With new direction, Nats eye return to contention in ‘near future’

Mike Rizzo

When Nationals’ General Manager Mike Rizzo sat down for his press conference Friday just over an hour after completing the biggest fire sale he had ever overseen in Washington, reminders of the club’s World Series title from two years prior were difficult to miss.

Rizzo’s championship ring sat on his finger and it took less than three minutes for him to hold it up to make a point. He wore a World Series-embroidered jacket, a choice that certainly appeared deliberate considering the temperature sat in the mid-80s for most of the day. Yet perhaps the starkest reminder resided in the message he conveyed: We will be back.

“There’s no shame in having to take a step back, refocus, reboot and start the process again and that’s what we’re preparing to do,” Rizzo said. “The players that we acquired today at the trade deadline and the last couple of drafts that we had and trade deadline acquisitions we had will be the core of this next championship-caliber club.”

It was a deadline sell-off of epic proportions. The Nationals traded eight total players, four of whom were on their World Series roster in 2019. Max Scherzer and Trea Turner, two foundational pieces Rizzo has built around for more than half a decade, were shipped to the Los Angeles Dodgers in the biggest blockbuster deal of the deadline. Brad Hand, Daniel Hudson, Kyle Schwarber, Yan Gomes, Josh Harrison and Jon Lester were all dealt as well.


In return, they acquired 13 prospects to give their farm system a much-needed boost after 10 years of steadily supplying talent for the major-league club in Washington. Five of those players have already seen success at the Triple-A level, two are in Double-A and the rest are long-term assets that will become the new focus for Washington’s player development team.

So, where do the Nationals go from here?

For the rest of the 2021 season, they’re going to see what they have in some of their younger players whose opportunities for regular playing time were blocked by established veterans. That means infielders Carter Kieboom and Luis García will be playing nearly every day. Catcher Tres Barrera will be given the chance to prove the hot start to his MLB career is no fluke. Relievers Kyle Finnegan and Sam Clay will pitch in more high-leverage situations.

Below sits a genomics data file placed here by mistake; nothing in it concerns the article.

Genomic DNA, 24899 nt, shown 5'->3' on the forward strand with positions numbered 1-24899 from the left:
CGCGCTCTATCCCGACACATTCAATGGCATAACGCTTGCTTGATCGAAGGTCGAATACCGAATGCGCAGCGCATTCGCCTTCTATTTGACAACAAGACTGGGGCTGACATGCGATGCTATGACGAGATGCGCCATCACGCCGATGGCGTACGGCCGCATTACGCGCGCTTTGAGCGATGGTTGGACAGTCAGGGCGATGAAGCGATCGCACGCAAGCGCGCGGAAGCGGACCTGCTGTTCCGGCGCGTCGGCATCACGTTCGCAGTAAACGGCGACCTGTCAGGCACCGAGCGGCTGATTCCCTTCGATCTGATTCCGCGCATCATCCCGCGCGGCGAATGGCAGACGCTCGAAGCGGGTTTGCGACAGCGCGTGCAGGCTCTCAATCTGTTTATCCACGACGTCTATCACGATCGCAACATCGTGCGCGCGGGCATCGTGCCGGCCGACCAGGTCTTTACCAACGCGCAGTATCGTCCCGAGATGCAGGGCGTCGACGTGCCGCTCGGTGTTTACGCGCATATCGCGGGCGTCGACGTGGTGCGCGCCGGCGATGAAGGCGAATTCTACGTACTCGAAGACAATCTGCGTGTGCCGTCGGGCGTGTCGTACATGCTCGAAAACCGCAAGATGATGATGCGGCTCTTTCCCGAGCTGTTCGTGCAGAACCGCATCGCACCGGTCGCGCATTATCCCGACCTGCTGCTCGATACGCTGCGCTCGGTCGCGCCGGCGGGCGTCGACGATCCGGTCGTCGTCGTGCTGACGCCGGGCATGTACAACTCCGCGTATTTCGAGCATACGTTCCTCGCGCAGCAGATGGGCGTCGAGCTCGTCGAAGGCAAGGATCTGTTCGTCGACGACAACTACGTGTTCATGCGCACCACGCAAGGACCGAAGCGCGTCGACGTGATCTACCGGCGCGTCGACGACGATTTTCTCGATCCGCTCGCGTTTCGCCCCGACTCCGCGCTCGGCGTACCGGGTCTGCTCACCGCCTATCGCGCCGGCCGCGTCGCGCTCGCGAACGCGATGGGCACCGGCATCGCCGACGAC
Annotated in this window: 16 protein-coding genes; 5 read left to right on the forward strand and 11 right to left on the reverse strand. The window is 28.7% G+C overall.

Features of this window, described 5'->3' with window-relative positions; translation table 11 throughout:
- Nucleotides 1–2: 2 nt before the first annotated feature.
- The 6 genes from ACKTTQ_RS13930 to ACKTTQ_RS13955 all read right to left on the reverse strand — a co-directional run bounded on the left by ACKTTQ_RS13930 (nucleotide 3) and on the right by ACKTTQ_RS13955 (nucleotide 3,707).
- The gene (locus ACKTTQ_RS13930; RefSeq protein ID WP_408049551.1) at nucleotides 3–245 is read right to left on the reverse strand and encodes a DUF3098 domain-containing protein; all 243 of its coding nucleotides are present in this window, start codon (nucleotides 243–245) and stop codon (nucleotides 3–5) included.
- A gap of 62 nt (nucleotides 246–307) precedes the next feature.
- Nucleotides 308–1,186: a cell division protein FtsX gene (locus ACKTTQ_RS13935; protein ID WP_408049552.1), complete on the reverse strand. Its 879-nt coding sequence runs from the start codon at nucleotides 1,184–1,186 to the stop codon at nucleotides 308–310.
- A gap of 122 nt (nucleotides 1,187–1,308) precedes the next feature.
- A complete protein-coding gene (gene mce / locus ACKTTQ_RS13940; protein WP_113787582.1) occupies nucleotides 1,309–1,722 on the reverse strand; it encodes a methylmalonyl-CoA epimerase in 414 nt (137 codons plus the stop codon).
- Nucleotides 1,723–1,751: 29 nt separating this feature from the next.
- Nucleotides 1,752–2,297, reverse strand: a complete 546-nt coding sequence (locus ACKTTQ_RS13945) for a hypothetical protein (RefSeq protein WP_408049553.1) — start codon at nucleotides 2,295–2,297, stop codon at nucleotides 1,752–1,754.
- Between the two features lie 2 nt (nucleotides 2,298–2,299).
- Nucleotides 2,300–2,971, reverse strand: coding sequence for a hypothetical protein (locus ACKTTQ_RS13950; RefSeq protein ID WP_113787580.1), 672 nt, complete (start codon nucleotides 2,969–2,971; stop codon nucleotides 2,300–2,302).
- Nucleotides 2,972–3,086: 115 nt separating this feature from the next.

Beyond this year, however, the Nationals don’t envision a lengthy rebuild that will force their fans to endure a string of seasons where landing a high draft pick takes precedence over putting a competitive product on the field.

“We started this thing in 2009 way below where we’re at today, as far as organizationally, and it took us three years to win 98 games,” Rizzo said. “So, we have a great plan in place, we’ve got great people out in the field, scouting and developing our players, and we’ve got a great major league staff, and a good stable of players that are going to impact the majors in the near future.

“You never put a timetable on it, but I’m a restless person and I don’t like to lose, and we’re not going to put up with losing for too long.”

For that plan to work, the Nationals’ top prospects both new and old will have to live up to their potentials. Catcher Keibert Ruiz (No. 16 on Baseball America’s Top 100) and pitcher Josiah Gray (No. 59) were the key pieces in the Scherzer/Turner deal. Both should be in the majors by next season, if not sooner.

“They’re going to get here and they’re going to get their feet wet and probably start off at Triple-A,” manager Davey Martinez said. “We haven’t talked about it yet; we just want to get them here. I’m looking forward to watching them play a little bit and then we’ll make decisions on when they’ll come up here, but those are two guys that we feel like are close, whether we see them here this year, or soon, or September, that’s a decision that Mike and I will sit down and make here in the near future.”

Recent first-round picks Cade Cavalli (No. 27) and Jackson Rutledge hope to join Gray as future linchpins of their rotation. The slew of other players acquired this week will each get their chance to help form the next roster that takes Washington to the postseason as well. Juan Soto isn't going anywhere just yet, and the Nationals will attempt to extend him and make him a permanent part of their future.


Rather than try to run it back with an aging core that would’ve only grown more expensive, the Nationals hit the reset button and changed the course of their franchise. It’s a longer view, one that will require patience and force fans to find excitement in development rather than pennant races. But it’s not a half-decade rebuild, either. Even more importantly, it’s not a prolonged stretch of mediocrity that puts the Nationals in middle-of-the-road purgatory.

“Patience doesn’t mean losing, believe me,” Rizzo said. “Patience means we know what’re doing. We’ve got a plan in place to not only win in the near future but sustain excellence throughout a decade and that’s what I learned in ’09 and that’s what we’re gonna employ here in ’21.”